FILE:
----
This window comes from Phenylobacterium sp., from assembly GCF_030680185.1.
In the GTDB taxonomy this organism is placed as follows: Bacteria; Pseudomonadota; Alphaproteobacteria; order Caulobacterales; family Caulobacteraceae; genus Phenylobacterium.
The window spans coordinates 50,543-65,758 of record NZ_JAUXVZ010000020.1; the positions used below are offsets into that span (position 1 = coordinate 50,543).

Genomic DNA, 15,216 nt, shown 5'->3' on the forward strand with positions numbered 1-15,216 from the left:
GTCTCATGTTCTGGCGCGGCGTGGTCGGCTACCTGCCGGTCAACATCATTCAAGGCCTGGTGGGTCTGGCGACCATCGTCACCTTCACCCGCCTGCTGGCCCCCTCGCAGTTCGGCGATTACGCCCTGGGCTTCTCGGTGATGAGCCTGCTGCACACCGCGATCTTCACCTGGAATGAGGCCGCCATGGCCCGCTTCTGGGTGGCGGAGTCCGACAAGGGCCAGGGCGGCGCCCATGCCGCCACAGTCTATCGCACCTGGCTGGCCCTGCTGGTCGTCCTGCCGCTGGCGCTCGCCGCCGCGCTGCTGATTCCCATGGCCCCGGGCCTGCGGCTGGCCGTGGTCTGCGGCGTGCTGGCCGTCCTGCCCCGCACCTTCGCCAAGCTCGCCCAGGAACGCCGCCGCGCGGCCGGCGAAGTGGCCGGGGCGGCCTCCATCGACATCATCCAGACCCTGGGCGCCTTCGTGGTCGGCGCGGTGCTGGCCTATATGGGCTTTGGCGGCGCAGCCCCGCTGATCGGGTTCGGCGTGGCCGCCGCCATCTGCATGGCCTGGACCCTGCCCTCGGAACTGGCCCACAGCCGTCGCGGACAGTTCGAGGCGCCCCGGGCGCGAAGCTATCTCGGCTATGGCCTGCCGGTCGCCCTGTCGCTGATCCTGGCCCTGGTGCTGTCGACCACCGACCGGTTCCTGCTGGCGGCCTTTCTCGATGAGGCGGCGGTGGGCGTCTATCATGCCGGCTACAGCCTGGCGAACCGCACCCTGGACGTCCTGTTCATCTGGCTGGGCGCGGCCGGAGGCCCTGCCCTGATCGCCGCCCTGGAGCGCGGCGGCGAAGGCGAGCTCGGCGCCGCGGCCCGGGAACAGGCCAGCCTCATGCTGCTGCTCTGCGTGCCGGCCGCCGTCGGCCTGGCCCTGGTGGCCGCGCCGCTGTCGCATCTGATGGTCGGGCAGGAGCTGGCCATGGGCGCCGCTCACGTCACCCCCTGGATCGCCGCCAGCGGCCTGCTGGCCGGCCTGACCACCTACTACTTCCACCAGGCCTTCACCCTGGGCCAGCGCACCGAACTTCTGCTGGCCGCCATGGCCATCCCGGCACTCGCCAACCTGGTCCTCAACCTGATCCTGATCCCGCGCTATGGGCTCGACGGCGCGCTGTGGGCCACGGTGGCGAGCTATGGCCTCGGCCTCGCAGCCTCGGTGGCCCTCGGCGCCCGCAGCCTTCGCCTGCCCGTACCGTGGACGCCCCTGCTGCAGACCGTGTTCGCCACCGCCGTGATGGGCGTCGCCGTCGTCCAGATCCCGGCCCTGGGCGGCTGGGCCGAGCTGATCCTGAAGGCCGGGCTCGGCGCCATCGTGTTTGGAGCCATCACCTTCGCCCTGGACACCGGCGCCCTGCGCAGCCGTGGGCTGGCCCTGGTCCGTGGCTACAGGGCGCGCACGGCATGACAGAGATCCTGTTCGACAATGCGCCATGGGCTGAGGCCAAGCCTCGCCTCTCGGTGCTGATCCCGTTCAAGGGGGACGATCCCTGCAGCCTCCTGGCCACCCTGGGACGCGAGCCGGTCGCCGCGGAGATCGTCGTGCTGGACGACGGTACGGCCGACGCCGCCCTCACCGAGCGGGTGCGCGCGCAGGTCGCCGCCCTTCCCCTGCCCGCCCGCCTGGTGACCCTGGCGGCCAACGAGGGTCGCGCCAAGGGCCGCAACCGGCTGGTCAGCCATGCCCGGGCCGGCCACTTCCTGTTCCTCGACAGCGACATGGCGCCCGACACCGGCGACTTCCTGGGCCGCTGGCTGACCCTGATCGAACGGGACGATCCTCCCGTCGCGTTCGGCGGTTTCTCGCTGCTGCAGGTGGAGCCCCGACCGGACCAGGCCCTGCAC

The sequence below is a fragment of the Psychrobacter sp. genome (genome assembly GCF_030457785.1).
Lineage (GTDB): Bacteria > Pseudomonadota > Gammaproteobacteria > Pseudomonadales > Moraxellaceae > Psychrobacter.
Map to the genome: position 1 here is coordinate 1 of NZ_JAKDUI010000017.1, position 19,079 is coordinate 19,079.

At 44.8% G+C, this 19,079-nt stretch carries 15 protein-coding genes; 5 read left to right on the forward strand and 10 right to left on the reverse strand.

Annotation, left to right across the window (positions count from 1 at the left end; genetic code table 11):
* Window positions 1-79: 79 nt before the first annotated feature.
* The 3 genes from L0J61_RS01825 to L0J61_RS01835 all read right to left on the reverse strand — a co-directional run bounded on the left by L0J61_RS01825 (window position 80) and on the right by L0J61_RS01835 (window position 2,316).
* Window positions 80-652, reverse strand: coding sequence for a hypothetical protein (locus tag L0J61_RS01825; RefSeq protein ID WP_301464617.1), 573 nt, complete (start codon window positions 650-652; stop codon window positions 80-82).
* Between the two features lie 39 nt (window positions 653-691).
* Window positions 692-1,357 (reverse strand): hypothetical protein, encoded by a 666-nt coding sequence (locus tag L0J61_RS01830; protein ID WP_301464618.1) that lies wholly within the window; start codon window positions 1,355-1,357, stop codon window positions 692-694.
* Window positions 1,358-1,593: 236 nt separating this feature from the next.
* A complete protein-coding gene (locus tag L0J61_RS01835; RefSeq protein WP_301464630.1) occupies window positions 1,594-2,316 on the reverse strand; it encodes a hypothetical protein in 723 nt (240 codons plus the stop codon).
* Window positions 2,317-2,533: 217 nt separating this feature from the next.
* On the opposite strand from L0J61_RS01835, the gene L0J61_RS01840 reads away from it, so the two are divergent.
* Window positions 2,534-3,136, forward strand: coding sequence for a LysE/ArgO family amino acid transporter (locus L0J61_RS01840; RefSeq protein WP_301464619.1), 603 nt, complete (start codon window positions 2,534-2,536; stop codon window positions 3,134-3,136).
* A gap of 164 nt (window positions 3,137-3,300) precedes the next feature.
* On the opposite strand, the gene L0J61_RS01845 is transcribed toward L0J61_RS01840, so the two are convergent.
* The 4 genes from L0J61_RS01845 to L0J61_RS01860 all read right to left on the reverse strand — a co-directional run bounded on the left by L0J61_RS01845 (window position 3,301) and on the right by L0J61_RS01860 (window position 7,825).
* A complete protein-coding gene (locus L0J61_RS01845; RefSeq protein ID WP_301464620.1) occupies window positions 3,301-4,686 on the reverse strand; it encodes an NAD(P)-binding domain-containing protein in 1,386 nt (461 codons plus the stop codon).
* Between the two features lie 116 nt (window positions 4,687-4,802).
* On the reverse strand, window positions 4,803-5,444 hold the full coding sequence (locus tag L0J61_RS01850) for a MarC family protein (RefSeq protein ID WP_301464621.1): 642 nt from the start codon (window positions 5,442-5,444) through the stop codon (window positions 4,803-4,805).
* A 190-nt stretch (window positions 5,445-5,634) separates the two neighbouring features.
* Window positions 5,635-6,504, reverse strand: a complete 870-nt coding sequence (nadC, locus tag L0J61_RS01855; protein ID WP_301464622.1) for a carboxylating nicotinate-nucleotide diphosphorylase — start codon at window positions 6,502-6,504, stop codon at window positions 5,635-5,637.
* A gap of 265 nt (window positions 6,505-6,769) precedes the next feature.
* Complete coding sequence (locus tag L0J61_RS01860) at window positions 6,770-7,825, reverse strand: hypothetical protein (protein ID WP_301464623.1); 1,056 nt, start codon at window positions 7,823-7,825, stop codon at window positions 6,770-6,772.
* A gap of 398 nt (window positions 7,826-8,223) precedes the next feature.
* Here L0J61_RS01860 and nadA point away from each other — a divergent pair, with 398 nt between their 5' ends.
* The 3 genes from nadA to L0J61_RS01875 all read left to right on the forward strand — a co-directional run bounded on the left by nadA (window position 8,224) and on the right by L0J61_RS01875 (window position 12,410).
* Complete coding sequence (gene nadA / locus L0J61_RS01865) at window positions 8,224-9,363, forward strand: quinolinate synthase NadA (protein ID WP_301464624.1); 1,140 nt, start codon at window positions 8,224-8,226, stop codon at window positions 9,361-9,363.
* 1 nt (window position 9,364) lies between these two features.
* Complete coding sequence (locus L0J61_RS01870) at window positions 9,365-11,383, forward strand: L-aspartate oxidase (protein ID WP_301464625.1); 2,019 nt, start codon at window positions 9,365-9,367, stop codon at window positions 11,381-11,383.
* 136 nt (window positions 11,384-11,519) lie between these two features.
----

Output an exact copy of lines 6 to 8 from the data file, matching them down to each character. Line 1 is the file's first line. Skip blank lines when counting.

The sequence below is a fragment of the Psychrobacter sp. genome (genome assembly GCF_030457785.1).
Lineage (GTDB): Bacteria > Pseudomonadota > Gammaproteobacteria > Pseudomonadales > Moraxellaceae > Psychrobacter.
Map to the genome: position 1 here is coordinate 1 of NZ_JAKDUI010000017.1, position 19,079 is coordinate 19,079.